Rocks Off: 50 Tracks That Tell the Story of the Rolling Stones

Rocks Off Tracks That Tell the Story of the Rolling Stones To Bill Janovitz all artists reveal themselves through their work and the Rolling Stones are no different Each exposes a little of their soul Written by Stones fanatic musician and writer Bill Jano

  • Title: Rocks Off: 50 Tracks That Tell the Story of the Rolling Stones
  • Author: Bill Janovitz
  • ISBN: 9781250026316
  • Page: 463
  • Format: Hardcover
  • To Bill Janovitz, all artists reveal themselves through their work and the Rolling Stones are no different Each exposes a little of their soul Written by Stones fanatic, musician, and writer Bill Janovitz, this is a song by song chronicle that maps the landmarks of the band s career while expanding upon their recording and personal history through insightful and eneTo Bill Janovitz, all artists reveal themselves through their work and the Rolling Stones are no different Each exposes a little of their soul Written by Stones fanatic, musician, and writer Bill Janovitz, this is a song by song chronicle that maps the landmarks of the band s career while expanding upon their recording and personal history through insightful and energetic prose With its conversational tone much like friends poring over old records on a Saturday afternoon the book presents the musical leaps taken by the band and a discussion of how the lyrical content both reflected and influenced popular culture The song choices fifty in all are chronological and subjective Most of them are the classic hits, however, the book digs deeper into beloved album tracks and songs with unique stories behind them Rocks Off is the ultimate listening guide and thinking man s companion that will spur readers to dust off those old albums and listen in with a newfound perspective on one of the most famous and acclaimed rock n roll bands of all time.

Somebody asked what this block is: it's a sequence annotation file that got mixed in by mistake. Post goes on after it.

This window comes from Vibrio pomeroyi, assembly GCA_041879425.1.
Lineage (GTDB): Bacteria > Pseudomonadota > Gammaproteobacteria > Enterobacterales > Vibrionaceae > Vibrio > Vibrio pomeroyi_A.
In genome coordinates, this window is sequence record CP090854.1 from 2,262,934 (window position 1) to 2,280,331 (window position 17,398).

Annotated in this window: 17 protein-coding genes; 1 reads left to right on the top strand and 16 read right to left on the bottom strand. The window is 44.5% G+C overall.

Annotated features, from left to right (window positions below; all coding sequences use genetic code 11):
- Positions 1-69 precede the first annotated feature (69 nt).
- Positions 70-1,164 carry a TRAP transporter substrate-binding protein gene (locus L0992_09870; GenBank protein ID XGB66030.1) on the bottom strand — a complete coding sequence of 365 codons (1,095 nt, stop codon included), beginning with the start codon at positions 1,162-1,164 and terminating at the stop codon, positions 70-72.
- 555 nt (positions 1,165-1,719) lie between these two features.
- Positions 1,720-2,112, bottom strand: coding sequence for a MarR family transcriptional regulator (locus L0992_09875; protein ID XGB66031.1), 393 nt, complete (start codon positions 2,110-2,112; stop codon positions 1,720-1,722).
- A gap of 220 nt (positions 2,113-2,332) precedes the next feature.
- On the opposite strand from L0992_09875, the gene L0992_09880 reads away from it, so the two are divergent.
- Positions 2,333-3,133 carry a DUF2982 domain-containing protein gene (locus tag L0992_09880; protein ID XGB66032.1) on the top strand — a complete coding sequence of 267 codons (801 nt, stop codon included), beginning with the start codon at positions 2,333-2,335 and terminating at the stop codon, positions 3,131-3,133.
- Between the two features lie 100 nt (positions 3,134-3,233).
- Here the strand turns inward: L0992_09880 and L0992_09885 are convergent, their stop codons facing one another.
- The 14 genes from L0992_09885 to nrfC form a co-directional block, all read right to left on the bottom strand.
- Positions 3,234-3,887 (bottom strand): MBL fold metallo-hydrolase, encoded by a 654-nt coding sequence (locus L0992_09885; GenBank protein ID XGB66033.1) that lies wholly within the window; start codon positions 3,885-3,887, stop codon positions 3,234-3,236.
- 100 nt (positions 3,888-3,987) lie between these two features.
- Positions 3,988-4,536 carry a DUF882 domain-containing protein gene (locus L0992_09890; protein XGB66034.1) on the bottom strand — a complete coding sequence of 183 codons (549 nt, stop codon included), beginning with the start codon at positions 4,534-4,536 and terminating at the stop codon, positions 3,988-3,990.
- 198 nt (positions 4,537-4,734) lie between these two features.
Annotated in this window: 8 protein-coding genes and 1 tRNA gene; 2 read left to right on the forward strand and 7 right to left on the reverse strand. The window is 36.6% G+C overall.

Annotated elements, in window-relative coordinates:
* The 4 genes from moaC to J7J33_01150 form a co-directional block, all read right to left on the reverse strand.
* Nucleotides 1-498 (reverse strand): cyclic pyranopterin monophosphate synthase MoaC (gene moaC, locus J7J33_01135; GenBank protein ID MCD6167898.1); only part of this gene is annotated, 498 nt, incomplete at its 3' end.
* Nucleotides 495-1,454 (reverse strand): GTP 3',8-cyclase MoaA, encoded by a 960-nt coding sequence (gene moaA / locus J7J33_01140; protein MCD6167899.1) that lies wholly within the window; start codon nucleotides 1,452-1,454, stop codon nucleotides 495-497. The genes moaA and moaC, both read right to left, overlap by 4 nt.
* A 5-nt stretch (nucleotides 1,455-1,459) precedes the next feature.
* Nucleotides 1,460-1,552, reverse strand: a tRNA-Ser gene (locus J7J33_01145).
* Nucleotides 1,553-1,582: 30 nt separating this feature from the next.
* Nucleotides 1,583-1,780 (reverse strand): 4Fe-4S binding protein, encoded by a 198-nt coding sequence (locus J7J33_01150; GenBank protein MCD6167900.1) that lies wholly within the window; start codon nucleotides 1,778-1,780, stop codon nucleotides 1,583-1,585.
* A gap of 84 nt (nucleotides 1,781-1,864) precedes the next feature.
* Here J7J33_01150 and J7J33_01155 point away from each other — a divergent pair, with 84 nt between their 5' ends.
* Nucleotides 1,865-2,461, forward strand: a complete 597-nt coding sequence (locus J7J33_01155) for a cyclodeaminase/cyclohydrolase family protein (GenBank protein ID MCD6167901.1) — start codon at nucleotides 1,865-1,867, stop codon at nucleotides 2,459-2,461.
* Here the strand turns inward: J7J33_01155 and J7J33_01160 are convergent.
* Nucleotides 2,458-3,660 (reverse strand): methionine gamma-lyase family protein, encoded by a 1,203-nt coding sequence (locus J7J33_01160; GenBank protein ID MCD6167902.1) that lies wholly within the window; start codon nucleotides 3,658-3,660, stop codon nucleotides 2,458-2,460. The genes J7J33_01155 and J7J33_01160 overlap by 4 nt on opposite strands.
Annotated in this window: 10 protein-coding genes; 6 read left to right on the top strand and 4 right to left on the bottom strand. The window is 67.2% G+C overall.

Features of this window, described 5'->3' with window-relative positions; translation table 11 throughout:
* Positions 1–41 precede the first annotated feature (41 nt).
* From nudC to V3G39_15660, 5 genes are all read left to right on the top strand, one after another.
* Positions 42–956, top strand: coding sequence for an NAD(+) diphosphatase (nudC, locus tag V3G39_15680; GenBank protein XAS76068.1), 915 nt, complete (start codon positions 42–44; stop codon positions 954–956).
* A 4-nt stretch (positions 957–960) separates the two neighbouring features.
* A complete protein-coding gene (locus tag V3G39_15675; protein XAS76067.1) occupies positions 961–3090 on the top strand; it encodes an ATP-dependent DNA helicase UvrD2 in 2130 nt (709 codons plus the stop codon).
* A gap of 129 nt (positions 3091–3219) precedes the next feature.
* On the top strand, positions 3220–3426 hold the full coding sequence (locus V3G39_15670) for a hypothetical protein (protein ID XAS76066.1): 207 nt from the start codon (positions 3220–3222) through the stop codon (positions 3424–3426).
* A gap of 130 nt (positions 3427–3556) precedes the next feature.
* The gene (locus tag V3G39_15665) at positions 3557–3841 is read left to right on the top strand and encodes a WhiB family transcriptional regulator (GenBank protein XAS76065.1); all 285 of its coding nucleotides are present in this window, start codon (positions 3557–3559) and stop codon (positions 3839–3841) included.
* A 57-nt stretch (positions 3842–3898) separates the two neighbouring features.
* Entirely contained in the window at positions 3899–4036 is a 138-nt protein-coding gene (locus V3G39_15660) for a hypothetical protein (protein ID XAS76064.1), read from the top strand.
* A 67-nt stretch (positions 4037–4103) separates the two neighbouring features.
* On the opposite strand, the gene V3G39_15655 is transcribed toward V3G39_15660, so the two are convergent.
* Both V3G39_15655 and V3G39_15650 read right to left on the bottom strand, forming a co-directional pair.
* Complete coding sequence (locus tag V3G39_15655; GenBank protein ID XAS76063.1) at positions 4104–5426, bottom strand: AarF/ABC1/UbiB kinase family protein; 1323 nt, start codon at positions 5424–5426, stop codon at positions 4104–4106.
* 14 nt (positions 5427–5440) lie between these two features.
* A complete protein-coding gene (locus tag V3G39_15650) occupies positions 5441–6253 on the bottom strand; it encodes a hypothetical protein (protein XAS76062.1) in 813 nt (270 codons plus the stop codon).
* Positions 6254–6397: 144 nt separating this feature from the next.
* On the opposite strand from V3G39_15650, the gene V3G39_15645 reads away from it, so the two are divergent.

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      Posted by:Bill Janovitz
      Published :2019-02-12T13:15:08+00:00

    1 thought on “Rocks Off: 50 Tracks That Tell the Story of the Rolling Stones”

    1. Recommended by a library patron. Lots of fun. I had somehow underestimated Keith Richards' songwriting contributions on classics like "Ruby Tuesday." Lots of good background; ex. Mick Jagger was reading The Master and the Margarita when he composed "Sympathy for the Devil." Downsides: it's ugly to see how much resentment Keith and Mick still harbor for Brian Jones, and the constant pot shots at the Beatles seem outdated and silly. Or just plain wrong: author Janovitz uses the lines in John Lenno [...]